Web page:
Friday, July 23, 2010

Key vote advances New York’s Moynihan Station

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New York State’s Public Authorities Control Board has approved a first-phase portion, worth about $267 million, to advance construction of the long-planned Moynihan Station in Manhattan. The station, currently the James A. Farley Post Office across from Amtrak’s Pennsylvania Station on Eighth Avenue, would house Amtrak and connect to existing station facilities.

Aided by an $83 million TIGER grant secured last spring, full funding for the first phase is in place. An additional $110 million in other federal funding, $35 million from New York’s Metropolitan Transportation Authority, $14 million from New York State, and $10 million from the Port Authority of New York & New Jersey is also in place. Construction is expected to begin in October.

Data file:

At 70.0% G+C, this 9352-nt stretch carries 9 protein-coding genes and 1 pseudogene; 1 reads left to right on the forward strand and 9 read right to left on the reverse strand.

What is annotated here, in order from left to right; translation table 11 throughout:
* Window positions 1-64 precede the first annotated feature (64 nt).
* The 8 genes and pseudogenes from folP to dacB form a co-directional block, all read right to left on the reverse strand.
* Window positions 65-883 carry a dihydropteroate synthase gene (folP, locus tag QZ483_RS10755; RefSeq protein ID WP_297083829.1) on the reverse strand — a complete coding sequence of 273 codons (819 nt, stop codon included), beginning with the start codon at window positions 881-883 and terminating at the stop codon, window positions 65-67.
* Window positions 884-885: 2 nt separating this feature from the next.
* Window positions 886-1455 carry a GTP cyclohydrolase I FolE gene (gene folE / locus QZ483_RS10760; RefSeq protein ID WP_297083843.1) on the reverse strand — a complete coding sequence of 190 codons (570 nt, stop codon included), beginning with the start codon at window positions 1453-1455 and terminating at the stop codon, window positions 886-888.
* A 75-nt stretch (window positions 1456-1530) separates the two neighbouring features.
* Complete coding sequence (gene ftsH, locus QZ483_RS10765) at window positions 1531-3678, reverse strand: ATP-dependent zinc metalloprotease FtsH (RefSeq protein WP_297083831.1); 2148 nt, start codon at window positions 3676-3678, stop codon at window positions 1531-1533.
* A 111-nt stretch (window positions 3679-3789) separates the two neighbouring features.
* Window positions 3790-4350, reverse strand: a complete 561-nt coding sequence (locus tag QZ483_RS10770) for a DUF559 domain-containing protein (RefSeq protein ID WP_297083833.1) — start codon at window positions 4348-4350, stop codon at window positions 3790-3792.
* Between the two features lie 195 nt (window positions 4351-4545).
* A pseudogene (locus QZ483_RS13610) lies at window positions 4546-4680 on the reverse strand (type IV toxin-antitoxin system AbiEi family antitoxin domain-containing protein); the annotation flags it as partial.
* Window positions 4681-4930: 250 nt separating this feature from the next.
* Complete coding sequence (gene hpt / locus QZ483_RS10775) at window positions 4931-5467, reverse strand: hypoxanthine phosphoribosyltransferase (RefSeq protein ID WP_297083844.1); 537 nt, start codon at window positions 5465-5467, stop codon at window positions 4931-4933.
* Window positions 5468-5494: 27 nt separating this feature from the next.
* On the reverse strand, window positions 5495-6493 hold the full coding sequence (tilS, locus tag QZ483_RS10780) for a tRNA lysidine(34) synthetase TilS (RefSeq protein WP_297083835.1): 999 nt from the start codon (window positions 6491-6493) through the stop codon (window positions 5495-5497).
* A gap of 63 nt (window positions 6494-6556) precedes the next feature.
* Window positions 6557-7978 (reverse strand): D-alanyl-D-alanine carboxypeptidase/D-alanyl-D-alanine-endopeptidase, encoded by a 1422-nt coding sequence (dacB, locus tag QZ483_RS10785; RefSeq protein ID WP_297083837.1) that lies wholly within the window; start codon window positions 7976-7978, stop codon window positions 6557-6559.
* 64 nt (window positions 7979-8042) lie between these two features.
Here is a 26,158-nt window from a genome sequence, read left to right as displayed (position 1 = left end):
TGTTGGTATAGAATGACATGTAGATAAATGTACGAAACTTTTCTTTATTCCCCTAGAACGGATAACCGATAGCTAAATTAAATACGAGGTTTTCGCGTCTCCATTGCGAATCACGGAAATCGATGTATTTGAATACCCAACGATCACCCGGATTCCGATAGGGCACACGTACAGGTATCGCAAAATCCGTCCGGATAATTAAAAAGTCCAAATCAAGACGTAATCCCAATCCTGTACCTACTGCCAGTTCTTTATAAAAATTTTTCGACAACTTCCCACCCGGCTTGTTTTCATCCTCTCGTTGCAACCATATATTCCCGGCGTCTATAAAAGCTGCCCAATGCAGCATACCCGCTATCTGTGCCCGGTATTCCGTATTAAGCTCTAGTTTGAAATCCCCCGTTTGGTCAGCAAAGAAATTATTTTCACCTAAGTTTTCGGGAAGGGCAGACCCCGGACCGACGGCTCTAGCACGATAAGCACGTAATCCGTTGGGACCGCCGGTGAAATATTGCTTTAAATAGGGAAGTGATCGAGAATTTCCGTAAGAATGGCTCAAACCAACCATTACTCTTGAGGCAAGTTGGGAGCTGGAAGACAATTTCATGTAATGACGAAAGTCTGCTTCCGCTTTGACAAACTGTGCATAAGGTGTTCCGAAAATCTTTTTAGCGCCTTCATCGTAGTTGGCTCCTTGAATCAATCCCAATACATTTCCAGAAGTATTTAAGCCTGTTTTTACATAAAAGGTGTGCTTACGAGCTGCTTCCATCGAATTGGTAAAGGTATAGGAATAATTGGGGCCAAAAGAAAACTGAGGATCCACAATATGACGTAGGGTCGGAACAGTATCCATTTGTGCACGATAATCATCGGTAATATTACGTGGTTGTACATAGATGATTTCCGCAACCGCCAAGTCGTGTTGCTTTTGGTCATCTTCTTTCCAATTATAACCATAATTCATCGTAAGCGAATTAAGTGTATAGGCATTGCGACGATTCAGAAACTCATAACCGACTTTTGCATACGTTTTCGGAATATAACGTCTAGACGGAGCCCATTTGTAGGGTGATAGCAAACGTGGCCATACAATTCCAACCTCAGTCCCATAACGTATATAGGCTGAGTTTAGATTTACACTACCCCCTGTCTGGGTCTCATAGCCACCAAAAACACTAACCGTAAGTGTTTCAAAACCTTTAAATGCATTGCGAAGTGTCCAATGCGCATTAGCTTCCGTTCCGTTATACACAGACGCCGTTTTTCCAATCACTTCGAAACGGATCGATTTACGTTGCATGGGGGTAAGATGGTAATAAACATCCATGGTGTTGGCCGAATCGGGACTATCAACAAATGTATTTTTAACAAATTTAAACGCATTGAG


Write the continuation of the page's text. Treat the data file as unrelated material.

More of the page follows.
Phase 2, estimated to cost well more than $1 billion, would involve construction of a train hall in the Farley Building. The U.S. Postal Service has moved much of its heavy operations from the site in recent years, but has pledged to retain its retail sales services on site.

Designed by the famed architectural firm McKim, Mead & White, the Farley Building was built in 1912, closely following the opening of the original Pennsylvania Station in 1910, also designed by McKim, Mead & White. The original Penn Station was demolished in 1964, eventually prompting landmark preservation legislation within New York City that, among other things, helped preserve Grand Central Terminal.